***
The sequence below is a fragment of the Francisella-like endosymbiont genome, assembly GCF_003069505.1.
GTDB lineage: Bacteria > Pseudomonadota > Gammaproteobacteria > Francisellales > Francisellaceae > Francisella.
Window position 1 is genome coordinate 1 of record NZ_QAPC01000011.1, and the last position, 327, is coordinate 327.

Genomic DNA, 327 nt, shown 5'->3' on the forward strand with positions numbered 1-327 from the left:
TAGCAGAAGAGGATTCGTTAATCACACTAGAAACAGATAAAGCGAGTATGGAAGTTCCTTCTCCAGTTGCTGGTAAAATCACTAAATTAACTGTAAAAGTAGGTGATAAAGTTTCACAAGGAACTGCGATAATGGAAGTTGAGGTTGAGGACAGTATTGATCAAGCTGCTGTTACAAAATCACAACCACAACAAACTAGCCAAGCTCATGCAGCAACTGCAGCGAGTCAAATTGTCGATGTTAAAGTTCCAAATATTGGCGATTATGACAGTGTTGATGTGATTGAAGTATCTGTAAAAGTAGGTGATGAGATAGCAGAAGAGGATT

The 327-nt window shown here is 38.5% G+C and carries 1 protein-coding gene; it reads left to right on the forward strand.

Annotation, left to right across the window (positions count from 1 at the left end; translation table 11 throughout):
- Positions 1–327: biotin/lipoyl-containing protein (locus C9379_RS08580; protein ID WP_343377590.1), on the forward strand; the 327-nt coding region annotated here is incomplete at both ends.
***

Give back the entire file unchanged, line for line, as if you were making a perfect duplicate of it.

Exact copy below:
The sequence below is a fragment of the Francisella-like endosymbiont genome, assembly GCF_003069505.1.
GTDB lineage: Bacteria > Pseudomonadota > Gammaproteobacteria > Francisellales > Francisellaceae > Francisella.
Window position 1 is genome coordinate 1 of record NZ_QAPC01000011.1, and the last position, 327, is coordinate 327.

Genomic DNA, 327 nt, shown 5'->3' on the forward strand with positions numbered 1-327 from the left:
TAGCAGAAGAGGATTCGTTAATCACACTAGAAACAGATAAAGCGAGTATGGAAGTTCCTTCTCCAGTTGCTGGTAAAATCACTAAATTAACTGTAAAAGTAGGTGATAAAGTTTCACAAGGAACTGCGATAATGGAAGTTGAGGTTGAGGACAGTATTGATCAAGCTGCTGTTACAAAATCACAACCACAACAAACTAGCCAAGCTCATGCAGCAACTGCAGCGAGTCAAATTGTCGATGTTAAAGTTCCAAATATTGGCGATTATGACAGTGTTGATGTGATTGAAGTATCTGTAAAAGTAGGTGATGAGATAGCAGAAGAGGATT

The 327-nt window shown here is 38.5% G+C and carries 1 protein-coding gene; it reads left to right on the forward strand.

Annotation, left to right across the window (positions count from 1 at the left end; translation table 11 throughout):
- Positions 1–327: biotin/lipoyl-containing protein (locus C9379_RS08580; protein ID WP_343377590.1), on the forward strand; the 327-nt coding region annotated here is incomplete at both ends.